Pete and Stick, two juvenile delinquents just thrown out of a biker gang, break into a luxury house where they rape two women. They settle in the house, sell the valuables and kill a ... See full summary »
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Based on a true story, this action-packed, hard-hitting depiction of the infamous Ashley gang - who terrorized the southeast in the 1920's - also illustrates a desperate love between two people destined for destruction.
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Pete and Stick, two juvenile delinquents just thrown out of a biker gang, break into a luxury house where they rape two women. They settle in the house, sell the valuables and kill a curious neighbor. Written by
This film starts off promisingly, (for sick, sick thrills) when our two main characters torture and kill Pete's girlfriend because she dared to cheat on him, and with a man who had the gall to be born with a high melanin content, no less. This is too much to stand, even for the rest of the scuzzy biker gang they are riding with, so the gang leader tells them to beat it, hit the road and don't come back, the gang is splitting up and some of us are going to California.
So, the two scuzz buckets, Pete (reminiscent of Peter Fonda's Heavenly Blue, only meaner) and Stick (he's a bit slow but lovable, for a moronic sadist), go off by themselves like some crank-addicted George and Lennie in a white-trash version of "Of Mice and Men". Out of money and desperate, our two anti-heroes take over a somewhat posh suburban home where two sisters are holed up, bickering, since hubby is away on business.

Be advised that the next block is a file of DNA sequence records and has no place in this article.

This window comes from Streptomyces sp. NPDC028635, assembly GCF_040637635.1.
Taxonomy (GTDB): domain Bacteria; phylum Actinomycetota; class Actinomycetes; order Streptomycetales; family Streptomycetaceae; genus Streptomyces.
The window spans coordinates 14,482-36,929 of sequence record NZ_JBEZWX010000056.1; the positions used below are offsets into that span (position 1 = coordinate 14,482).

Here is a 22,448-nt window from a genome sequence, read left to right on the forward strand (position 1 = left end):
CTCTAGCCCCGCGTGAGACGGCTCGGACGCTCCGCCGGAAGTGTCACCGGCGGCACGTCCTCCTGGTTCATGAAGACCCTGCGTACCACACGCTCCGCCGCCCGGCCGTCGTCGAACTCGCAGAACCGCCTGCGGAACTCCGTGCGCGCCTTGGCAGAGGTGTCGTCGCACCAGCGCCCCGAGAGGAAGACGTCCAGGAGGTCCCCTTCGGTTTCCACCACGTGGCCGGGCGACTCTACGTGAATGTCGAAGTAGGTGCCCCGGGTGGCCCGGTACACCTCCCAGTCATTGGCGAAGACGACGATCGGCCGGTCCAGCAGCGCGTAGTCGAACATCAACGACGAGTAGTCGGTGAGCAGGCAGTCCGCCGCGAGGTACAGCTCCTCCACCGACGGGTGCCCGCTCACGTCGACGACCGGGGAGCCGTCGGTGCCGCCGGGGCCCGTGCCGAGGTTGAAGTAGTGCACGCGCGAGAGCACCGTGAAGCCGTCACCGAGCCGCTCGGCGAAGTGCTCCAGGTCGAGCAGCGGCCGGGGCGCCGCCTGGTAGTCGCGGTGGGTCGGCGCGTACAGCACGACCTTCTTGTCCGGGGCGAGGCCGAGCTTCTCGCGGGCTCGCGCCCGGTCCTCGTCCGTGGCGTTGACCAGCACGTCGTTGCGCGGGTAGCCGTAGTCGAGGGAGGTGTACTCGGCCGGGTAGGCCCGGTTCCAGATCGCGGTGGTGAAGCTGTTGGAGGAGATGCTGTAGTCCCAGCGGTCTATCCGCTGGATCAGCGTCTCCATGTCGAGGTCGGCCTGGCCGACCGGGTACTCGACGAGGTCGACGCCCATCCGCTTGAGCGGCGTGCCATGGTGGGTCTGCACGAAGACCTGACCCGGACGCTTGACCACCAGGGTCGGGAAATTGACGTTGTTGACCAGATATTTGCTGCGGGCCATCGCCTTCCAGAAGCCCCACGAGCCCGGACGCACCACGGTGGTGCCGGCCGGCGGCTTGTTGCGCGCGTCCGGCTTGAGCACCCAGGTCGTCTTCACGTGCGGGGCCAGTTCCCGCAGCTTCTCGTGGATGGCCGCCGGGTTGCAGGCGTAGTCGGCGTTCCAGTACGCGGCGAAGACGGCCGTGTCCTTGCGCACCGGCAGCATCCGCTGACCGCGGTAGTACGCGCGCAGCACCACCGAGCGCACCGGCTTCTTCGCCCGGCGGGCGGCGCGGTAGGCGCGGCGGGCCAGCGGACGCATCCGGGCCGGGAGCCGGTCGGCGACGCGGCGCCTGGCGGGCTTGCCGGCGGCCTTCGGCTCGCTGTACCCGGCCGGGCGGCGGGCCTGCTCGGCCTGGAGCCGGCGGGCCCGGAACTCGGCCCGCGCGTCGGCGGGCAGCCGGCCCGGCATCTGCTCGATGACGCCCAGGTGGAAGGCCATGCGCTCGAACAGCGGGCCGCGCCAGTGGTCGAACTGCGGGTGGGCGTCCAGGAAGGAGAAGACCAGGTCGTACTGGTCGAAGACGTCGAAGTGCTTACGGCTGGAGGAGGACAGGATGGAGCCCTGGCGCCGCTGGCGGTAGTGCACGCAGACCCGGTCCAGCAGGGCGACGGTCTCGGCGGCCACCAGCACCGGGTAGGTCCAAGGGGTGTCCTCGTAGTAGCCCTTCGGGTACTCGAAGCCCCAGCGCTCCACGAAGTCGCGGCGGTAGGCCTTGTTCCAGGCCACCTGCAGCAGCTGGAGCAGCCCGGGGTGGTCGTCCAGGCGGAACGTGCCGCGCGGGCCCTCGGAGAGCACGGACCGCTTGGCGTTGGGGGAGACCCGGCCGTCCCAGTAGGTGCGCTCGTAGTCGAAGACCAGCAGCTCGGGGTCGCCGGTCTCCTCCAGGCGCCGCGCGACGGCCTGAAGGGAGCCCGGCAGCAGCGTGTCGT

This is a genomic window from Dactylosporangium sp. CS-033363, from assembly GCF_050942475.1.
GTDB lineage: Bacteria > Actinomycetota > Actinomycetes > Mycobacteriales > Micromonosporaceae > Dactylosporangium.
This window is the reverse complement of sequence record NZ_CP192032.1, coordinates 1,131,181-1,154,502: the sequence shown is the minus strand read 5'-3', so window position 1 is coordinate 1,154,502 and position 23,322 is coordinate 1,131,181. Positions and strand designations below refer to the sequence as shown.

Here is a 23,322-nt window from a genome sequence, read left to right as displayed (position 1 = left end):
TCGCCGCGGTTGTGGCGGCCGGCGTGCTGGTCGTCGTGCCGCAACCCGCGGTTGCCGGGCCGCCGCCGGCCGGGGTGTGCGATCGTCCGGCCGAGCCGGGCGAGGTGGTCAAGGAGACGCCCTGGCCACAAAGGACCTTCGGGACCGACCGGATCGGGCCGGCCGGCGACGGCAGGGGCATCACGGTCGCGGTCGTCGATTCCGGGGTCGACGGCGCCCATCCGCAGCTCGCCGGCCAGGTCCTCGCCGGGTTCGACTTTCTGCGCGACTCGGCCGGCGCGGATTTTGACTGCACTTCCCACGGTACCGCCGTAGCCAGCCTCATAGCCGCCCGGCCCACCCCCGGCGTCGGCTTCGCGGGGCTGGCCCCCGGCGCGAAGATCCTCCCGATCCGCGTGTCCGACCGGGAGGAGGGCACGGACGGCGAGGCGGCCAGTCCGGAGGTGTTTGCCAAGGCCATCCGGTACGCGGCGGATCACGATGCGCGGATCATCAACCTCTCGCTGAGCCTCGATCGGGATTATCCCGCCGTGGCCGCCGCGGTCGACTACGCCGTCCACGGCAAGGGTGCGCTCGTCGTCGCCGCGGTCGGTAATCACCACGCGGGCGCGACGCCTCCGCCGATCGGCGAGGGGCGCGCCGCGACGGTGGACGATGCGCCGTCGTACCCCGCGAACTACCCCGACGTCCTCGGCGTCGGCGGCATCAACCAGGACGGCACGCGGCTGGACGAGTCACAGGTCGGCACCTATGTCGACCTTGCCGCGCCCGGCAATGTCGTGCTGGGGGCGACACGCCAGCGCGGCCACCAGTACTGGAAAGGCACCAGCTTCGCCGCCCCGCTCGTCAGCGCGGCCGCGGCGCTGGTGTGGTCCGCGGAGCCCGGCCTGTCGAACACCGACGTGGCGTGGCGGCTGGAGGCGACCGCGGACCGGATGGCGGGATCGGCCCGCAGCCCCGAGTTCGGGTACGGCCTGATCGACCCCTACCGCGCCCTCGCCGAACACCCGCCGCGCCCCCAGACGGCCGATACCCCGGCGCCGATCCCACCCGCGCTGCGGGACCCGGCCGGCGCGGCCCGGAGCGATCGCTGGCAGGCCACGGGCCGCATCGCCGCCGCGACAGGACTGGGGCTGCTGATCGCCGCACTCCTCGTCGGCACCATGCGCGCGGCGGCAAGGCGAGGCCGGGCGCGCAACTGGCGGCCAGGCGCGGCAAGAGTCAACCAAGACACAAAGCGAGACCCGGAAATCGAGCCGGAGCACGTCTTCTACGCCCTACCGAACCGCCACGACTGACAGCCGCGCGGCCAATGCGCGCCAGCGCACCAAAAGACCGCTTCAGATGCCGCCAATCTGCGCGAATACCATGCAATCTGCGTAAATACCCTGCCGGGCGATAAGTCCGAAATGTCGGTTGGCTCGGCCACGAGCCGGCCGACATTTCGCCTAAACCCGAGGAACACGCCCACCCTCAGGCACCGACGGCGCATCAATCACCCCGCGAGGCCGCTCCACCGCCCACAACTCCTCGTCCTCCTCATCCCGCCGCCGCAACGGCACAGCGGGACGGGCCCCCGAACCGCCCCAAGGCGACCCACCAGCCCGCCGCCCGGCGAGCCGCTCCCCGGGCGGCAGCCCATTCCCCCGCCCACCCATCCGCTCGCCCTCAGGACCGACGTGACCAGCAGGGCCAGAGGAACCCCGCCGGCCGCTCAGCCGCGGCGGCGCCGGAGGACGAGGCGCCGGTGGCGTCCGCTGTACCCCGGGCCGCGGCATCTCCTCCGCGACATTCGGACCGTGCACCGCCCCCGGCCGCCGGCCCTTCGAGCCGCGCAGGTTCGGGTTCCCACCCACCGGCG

The two creeps take over the house and hold the ladies hostage, and we settle in for over an hour of what appears to be a sort of bargain-basement "Who's Afraid of Virgina Woolf" on meth. Various physical and psychic tortures are inflicted upon both the victims and tormentors, as mind games galore play themselves out, until the inevitable, bloody conclusion. And since this was made during the post-Altamont era, you just know that the ending is most certainly NOT going to consist of the main characters going off into the sunset or sharing milk and cookies. Let's just say you'll never look at the cello the same way again.
A violent creep fest full of ugliness, recriminations and unnecessary cruelty. But in spite of that, I still didn't like it.
I can sum up the problem here in four words: not enough bike riding. A few more chase scenes, biker parties with naked chicks, or even a shootout with the police, and I might have gotten on board with this little sleaze fest. But, they blew it. I totally get that they had a very low budget to work with, but this wasn't the way to solve that problem. In spite of this, I give it a three since Alex Rocco puts in a good performance as a mildly retarded reprobate.
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